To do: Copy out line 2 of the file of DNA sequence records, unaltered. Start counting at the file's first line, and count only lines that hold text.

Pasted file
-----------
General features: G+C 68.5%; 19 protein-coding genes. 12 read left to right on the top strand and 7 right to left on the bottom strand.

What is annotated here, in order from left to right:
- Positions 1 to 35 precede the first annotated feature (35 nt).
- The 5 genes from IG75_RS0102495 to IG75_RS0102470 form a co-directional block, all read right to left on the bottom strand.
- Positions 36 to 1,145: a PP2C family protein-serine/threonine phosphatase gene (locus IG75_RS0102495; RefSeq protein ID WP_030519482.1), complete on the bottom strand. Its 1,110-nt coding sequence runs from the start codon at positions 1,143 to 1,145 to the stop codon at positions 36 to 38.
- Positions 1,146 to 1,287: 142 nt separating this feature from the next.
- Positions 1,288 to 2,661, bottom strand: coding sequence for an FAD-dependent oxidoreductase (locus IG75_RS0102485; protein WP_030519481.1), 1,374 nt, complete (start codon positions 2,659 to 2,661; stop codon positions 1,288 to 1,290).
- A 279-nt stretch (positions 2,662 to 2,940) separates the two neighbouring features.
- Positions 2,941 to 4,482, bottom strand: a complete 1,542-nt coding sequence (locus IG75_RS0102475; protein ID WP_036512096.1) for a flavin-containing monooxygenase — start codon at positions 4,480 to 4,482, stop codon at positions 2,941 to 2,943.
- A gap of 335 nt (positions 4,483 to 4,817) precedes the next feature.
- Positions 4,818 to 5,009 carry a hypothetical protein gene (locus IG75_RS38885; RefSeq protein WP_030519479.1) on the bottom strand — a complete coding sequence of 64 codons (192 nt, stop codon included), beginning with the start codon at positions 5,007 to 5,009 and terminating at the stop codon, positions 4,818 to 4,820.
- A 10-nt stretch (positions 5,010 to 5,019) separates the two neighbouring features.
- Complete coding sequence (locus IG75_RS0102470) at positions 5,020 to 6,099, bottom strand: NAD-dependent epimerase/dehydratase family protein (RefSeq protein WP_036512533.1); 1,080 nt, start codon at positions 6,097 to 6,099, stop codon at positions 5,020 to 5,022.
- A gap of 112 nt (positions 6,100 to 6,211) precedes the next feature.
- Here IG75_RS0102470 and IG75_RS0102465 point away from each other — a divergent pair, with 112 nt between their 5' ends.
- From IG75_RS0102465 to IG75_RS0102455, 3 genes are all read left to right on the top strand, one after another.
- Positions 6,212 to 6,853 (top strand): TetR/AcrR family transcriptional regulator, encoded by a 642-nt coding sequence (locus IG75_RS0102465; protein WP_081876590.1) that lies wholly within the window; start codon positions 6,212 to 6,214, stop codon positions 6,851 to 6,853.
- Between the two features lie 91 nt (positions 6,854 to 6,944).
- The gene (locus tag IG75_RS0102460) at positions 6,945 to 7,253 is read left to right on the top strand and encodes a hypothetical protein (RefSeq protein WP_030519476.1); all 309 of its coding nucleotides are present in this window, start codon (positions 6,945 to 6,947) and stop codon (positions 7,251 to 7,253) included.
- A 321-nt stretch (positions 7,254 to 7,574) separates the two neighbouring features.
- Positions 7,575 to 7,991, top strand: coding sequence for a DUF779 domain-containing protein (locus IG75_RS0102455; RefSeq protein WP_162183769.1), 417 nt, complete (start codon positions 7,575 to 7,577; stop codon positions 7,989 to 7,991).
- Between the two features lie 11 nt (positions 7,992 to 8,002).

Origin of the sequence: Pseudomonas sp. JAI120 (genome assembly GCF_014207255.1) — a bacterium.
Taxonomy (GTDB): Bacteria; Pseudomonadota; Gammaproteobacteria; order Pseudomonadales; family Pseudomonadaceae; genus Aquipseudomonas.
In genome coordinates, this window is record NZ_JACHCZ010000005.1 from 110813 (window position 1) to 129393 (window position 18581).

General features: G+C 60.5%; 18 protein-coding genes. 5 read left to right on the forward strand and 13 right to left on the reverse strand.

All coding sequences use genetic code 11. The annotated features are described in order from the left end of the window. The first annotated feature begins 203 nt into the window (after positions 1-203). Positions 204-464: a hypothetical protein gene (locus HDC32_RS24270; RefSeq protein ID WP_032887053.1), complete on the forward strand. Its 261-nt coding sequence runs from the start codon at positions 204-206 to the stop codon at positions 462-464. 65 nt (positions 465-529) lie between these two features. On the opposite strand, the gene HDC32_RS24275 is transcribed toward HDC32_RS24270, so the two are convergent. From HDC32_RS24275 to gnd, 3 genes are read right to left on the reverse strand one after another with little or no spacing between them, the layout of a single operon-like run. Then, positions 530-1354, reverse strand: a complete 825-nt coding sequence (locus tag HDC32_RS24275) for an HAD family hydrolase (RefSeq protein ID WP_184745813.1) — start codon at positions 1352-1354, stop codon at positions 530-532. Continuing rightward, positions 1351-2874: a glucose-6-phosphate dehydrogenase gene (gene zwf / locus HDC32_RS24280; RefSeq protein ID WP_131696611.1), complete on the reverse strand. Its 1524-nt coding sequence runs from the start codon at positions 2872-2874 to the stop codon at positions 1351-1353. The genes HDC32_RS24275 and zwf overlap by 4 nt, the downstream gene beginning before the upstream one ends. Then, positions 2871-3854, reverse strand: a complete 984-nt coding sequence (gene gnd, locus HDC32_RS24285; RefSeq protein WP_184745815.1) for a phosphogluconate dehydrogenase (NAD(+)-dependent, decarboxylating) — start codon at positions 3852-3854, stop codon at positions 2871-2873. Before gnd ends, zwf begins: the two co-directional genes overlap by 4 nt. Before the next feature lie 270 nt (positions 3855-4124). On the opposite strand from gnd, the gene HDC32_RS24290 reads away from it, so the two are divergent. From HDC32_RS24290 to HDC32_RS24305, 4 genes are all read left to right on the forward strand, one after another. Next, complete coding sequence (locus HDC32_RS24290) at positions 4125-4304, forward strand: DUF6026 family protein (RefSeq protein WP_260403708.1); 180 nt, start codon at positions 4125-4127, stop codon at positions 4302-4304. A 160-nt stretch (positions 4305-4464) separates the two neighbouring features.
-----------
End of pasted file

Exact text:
What is annotated here, in order from left to right: